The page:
Cottonwood Heights' unique historical heritage is one of its most important assets. In order to identify, preserve, protect and enhance historic buildings, structures, sites, objects and districts lying within the city limits and to compile a history of our city, Cottonwood Heights has established a historic committee.
The Cottonwood Heights Historic Committee has five to nine regular members and meets monthly. Members serve staggered three-year terms and must have a demonstrated interest, competence or knowledge in history or historic preservation. To the extent possible, at least two of the members are professionals from the disciplines of history, archaeology, planning, architecture or architectural history.
You can view the committee's agendas and minutes by visiting the public records page, or you can apply to serve on the historic committee.
APRIL HISTORICAL QUESTION
At 5 p.m. on April 28, 1895, a shaft of lightning preceded a deafening roll of thunder that was heard all over Salt Lake County. What were the tragic consequences that resulted?
During the afternoon of April 28, 1895, seventeen-year-old Andrew Maxfield, son of Joseph Maxfield, and a nineteen-year-old friend, Frederick Webb, who had previously lived in Butlerville, went for a horseback ride into the foothills above Butlerville. A fast-moving storm approached when they were about a quarter of a mile from home. The boys hurried their mounts as they attempted to reach safety before the storm hit.
They were about 800 feet from the Maxfield ranch when a bolt of lightning struck, killing both horses instantly. The Webb youth, who was riding a horse with only a blanket, was thrown over the horse’s head and to the ground unconscious. The Maxfield boy didn’t fare as well, as the horse he was riding had a saddle, causing the lightning bolt to enter the boy’s forehead and travel down his spine and exit his foot.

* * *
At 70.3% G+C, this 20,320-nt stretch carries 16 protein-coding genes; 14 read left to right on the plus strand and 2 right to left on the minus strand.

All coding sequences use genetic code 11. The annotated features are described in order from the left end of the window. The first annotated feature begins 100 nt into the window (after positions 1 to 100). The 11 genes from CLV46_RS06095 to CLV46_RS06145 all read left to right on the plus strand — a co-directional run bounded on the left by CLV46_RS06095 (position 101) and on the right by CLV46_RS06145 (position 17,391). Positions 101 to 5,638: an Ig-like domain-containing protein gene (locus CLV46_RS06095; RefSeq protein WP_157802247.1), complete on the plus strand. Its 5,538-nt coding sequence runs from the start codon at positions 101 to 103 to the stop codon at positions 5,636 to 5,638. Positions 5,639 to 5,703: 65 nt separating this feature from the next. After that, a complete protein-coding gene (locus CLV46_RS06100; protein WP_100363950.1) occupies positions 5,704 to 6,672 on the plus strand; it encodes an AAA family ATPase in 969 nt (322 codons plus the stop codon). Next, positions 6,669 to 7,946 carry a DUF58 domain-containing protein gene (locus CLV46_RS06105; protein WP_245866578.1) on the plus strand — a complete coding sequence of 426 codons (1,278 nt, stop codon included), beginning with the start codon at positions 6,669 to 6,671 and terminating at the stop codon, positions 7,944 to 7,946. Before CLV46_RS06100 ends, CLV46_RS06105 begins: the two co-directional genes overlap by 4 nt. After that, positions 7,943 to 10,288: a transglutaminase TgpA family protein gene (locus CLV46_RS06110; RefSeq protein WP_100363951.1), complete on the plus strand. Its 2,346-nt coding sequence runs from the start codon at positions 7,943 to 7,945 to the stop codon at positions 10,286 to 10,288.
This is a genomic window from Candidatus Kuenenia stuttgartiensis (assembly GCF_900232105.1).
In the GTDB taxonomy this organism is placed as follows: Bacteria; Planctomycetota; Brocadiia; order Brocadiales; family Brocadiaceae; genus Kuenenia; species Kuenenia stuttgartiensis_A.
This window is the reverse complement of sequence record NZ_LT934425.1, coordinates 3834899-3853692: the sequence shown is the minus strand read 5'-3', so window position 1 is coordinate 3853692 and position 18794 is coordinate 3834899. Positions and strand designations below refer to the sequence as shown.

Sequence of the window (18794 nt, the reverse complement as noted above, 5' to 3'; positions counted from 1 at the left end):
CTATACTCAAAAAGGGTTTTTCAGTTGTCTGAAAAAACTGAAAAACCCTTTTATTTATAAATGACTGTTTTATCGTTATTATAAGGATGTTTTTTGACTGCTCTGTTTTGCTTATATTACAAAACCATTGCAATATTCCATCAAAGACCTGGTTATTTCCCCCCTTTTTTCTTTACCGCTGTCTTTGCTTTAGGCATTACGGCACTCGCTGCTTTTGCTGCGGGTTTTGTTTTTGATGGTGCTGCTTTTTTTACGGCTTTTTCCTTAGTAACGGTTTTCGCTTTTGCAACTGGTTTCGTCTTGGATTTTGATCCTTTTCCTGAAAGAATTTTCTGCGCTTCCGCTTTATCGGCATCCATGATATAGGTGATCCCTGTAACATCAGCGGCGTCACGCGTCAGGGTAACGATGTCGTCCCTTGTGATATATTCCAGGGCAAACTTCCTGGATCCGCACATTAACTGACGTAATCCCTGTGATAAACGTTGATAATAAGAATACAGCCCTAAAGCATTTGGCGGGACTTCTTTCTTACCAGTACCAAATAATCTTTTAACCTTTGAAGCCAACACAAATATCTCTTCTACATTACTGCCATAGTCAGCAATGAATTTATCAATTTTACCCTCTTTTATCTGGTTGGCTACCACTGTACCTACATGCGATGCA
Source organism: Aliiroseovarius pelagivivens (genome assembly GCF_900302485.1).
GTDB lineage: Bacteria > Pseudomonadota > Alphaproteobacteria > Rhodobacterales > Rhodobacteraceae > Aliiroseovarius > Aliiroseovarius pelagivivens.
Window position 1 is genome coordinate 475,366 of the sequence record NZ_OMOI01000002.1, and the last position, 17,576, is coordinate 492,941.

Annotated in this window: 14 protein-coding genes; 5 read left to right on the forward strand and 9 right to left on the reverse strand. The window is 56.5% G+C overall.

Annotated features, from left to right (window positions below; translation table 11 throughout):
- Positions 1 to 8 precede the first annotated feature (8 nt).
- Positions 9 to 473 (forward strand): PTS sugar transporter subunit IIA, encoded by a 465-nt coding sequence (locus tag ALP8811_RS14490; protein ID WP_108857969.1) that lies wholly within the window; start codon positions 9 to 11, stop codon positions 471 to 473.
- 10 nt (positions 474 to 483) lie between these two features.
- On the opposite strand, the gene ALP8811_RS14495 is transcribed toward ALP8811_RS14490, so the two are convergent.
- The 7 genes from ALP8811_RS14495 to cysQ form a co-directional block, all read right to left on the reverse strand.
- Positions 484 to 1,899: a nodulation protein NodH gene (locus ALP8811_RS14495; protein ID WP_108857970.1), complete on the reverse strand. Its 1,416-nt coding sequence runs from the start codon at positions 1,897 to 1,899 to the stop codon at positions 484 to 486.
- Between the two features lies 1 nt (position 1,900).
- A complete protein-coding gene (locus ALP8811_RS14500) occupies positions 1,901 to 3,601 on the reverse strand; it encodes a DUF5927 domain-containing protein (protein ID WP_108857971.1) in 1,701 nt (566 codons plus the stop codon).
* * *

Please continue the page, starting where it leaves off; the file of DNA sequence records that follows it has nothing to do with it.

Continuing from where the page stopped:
His horse fell on him, pinning his feet. His clothes were literally torn in threads and still burning when a traveler happened upon the scene and summoned help. By this time, the Webb boy was wandering around in a daze. A rider was dispatched to the home of Dr. Rauscher who lived in South Cottonwood.
The Salt Lake Tribune reported that Dr. Rauscher of South Cottonwood was attending a service at the meeting-house in that locality “. . . when a mounted messenger came plunging through the torrents that fell and driving his animal’s steaming nostrils right in the door of the little place of worship” requested the doctors help. Dr. Hensel of Salt Lake City also happened to be in attendance at the meeting and the two doctors immediately drove by horse and buggy to the accident scene, which was about five miles away. Upon their arrival they found both boys stretched out. The Webb boy had suffered paralysis to the left side of his face affecting both his eye and his hearing. The Maxfield boy was severely burned and barely alive and all attempts to save him failed.
Dr. Hensel, after examining the bodies of the two horses, reasoned that if young Maxfield had been riding with just a blanket instead of a saddle with steel stirrups, his injuries may not have been fatal.